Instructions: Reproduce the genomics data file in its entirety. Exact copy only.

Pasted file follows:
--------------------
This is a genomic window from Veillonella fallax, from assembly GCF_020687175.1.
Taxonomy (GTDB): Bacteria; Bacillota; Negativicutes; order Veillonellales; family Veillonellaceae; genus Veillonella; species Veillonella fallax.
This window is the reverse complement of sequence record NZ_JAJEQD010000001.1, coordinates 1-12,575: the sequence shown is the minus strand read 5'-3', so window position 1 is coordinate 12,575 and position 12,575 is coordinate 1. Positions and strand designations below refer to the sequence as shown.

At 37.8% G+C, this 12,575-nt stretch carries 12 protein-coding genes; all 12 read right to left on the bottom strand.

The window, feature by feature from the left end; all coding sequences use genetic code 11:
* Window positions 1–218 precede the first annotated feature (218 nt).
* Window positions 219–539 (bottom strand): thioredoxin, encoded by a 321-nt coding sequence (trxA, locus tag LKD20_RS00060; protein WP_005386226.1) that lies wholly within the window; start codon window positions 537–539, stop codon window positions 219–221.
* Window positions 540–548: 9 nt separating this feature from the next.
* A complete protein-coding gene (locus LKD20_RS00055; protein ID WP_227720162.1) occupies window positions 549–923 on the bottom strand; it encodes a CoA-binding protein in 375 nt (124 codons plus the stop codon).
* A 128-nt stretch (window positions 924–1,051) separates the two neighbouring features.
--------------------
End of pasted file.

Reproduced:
This is a genomic window from Veillonella fallax, from assembly GCF_020687175.1.
Taxonomy (GTDB): Bacteria; Bacillota; Negativicutes; order Veillonellales; family Veillonellaceae; genus Veillonella; species Veillonella fallax.
This window is the reverse complement of sequence record NZ_JAJEQD010000001.1, coordinates 1-12,575: the sequence shown is the minus strand read 5'-3', so window position 1 is coordinate 12,575 and position 12,575 is coordinate 1. Positions and strand designations below refer to the sequence as shown.

At 37.8% G+C, this 12,575-nt stretch carries 12 protein-coding genes; all 12 read right to left on the bottom strand.

The window, feature by feature from the left end; all coding sequences use genetic code 11:
* Window positions 1–218 precede the first annotated feature (218 nt).
* Window positions 219–539 (bottom strand): thioredoxin, encoded by a 321-nt coding sequence (trxA, locus tag LKD20_RS00060; protein WP_005386226.1) that lies wholly within the window; start codon window positions 537–539, stop codon window positions 219–221.
* Window positions 540–548: 9 nt separating this feature from the next.
* A complete protein-coding gene (locus LKD20_RS00055; protein ID WP_227720162.1) occupies window positions 549–923 on the bottom strand; it encodes a CoA-binding protein in 375 nt (124 codons plus the stop codon).
* A 128-nt stretch (window positions 924–1,051) separates the two neighbouring features.